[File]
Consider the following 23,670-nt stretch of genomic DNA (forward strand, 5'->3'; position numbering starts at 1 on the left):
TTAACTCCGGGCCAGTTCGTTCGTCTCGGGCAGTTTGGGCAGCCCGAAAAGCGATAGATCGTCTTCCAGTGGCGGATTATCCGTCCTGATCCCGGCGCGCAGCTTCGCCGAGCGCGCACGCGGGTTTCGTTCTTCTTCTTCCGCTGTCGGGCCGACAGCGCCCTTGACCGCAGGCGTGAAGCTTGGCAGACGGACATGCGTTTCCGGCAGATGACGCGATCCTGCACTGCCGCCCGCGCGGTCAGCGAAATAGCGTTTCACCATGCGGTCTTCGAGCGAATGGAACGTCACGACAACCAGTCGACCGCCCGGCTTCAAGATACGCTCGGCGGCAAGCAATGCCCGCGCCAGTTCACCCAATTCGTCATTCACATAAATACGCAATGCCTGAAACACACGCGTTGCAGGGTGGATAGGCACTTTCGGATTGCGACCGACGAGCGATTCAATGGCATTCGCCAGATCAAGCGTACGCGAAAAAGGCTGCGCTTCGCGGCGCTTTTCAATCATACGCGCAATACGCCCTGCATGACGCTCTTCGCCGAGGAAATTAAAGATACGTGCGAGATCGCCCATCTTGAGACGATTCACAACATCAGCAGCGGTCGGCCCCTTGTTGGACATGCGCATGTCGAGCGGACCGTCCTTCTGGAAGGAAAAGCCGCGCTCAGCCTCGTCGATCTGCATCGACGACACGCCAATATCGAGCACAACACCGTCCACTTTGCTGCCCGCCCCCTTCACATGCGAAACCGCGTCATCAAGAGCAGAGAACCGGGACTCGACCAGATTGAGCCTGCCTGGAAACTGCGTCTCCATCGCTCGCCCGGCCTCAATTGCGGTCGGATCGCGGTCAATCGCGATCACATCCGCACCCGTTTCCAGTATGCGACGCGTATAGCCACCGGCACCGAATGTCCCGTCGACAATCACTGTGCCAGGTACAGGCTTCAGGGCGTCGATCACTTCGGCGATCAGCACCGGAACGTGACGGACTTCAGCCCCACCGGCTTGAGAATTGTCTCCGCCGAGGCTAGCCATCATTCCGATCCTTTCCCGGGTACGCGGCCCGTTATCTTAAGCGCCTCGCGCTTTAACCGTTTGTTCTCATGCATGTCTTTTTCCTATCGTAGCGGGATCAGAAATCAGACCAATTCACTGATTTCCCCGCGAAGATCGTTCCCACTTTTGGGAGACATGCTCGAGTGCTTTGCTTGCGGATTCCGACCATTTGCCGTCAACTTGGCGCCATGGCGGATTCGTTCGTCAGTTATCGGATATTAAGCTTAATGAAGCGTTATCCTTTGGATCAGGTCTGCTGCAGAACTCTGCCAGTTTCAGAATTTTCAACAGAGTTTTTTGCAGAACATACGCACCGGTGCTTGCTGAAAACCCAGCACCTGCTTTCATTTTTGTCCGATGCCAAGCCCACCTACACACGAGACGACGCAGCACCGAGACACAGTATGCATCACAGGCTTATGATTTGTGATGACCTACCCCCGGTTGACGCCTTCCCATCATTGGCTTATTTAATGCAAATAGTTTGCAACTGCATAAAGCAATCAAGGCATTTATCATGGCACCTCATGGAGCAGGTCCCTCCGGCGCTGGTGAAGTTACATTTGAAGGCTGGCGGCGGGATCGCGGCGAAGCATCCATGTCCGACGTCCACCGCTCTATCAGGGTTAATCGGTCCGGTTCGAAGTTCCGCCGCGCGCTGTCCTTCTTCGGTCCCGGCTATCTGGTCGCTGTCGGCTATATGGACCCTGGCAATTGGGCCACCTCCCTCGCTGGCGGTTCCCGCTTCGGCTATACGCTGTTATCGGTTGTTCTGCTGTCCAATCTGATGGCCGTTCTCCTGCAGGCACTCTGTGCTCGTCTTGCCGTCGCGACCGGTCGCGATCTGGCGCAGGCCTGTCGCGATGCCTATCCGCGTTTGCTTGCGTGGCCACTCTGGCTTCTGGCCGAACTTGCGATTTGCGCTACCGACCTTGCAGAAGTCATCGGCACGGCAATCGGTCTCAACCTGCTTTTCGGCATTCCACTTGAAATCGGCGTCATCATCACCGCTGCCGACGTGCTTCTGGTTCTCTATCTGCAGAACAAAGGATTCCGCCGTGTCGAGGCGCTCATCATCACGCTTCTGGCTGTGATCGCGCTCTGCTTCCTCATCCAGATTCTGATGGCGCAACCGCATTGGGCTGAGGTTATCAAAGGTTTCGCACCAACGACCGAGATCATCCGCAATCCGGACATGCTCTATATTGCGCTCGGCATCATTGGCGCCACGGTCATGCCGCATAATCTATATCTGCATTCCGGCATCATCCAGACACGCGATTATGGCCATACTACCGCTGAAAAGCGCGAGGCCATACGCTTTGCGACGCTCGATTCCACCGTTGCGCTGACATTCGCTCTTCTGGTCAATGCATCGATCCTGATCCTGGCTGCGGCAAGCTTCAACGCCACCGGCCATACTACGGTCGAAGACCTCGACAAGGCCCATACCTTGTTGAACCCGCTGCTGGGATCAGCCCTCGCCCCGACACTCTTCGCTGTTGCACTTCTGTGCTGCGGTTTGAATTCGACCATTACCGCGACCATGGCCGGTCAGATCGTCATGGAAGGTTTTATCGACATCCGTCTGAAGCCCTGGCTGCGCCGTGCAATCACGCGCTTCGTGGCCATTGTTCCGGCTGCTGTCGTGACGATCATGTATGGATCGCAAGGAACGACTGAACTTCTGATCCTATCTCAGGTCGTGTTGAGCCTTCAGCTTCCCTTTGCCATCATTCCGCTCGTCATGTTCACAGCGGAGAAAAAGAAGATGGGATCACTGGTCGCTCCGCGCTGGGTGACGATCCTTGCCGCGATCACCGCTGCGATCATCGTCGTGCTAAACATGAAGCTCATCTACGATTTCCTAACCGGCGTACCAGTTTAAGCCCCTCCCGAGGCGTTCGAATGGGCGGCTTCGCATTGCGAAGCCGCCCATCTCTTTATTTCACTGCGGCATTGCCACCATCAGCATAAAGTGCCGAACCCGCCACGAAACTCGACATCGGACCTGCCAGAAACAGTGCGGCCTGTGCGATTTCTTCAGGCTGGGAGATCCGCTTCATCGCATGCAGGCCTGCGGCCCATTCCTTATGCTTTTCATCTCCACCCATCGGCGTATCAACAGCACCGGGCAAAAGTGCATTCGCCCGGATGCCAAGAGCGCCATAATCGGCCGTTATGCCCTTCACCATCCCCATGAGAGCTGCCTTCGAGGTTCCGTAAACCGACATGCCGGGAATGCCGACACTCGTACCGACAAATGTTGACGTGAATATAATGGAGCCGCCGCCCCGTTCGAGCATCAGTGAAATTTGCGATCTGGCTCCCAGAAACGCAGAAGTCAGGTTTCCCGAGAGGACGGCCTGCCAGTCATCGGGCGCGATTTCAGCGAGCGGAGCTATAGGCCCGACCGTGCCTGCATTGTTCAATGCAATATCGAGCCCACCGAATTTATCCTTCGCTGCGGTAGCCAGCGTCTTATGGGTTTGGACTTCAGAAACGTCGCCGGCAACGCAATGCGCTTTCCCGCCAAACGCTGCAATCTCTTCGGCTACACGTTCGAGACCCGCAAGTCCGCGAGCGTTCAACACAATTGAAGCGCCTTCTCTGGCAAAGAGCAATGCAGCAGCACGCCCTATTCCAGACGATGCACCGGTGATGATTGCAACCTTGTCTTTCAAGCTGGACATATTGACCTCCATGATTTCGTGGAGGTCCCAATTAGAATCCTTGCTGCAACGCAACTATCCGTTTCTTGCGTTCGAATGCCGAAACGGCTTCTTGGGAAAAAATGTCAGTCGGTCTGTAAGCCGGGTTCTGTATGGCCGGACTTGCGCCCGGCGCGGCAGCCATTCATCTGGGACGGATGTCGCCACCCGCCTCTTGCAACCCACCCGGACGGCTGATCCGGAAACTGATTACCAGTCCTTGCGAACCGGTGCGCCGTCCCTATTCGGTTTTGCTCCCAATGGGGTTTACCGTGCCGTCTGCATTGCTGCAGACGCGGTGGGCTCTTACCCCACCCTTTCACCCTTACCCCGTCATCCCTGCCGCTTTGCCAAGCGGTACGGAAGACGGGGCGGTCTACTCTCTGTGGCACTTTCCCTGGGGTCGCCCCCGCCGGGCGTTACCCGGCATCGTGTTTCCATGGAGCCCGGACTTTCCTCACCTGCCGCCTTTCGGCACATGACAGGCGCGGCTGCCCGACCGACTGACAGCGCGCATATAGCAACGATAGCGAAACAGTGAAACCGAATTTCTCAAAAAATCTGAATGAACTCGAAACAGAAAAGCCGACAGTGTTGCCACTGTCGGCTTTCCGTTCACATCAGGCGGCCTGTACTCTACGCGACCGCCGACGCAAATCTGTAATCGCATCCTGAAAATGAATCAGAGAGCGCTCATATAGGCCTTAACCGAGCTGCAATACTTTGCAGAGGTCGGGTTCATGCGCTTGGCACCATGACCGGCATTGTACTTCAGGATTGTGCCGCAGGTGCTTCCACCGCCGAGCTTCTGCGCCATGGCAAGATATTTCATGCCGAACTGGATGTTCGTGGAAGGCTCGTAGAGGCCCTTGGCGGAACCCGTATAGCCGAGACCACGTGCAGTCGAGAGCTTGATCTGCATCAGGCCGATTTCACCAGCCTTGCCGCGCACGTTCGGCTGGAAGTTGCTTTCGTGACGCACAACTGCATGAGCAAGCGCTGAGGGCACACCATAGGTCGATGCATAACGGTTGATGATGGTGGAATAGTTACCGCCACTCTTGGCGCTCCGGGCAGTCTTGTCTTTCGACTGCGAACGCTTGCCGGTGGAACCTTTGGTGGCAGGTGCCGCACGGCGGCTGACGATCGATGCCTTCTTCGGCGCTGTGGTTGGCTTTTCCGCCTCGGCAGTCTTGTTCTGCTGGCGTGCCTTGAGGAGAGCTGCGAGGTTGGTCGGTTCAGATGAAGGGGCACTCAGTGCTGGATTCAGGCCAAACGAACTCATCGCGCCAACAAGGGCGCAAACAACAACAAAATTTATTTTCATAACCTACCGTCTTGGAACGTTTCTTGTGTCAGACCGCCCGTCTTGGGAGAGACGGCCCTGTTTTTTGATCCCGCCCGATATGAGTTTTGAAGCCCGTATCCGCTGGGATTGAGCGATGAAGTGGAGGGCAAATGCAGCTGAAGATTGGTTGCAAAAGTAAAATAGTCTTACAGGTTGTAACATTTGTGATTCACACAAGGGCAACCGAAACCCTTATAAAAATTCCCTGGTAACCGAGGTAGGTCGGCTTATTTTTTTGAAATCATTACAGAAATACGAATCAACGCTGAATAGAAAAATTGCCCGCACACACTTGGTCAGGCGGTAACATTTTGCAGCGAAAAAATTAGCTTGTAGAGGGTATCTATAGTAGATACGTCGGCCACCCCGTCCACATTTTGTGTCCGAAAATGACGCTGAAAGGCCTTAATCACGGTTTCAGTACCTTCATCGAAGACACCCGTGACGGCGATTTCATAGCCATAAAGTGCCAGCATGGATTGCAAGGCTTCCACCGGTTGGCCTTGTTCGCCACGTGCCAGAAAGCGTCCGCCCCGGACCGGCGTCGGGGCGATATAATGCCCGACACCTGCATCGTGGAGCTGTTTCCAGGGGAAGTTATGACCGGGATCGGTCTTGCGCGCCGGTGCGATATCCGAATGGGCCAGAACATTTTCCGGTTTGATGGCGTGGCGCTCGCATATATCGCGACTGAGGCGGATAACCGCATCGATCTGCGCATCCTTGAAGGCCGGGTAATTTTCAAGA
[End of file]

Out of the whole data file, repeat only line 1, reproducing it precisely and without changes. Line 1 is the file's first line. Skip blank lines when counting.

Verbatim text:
Consider the following 23,670-nt stretch of genomic DNA (forward strand, 5'->3'; position numbering starts at 1 on the left):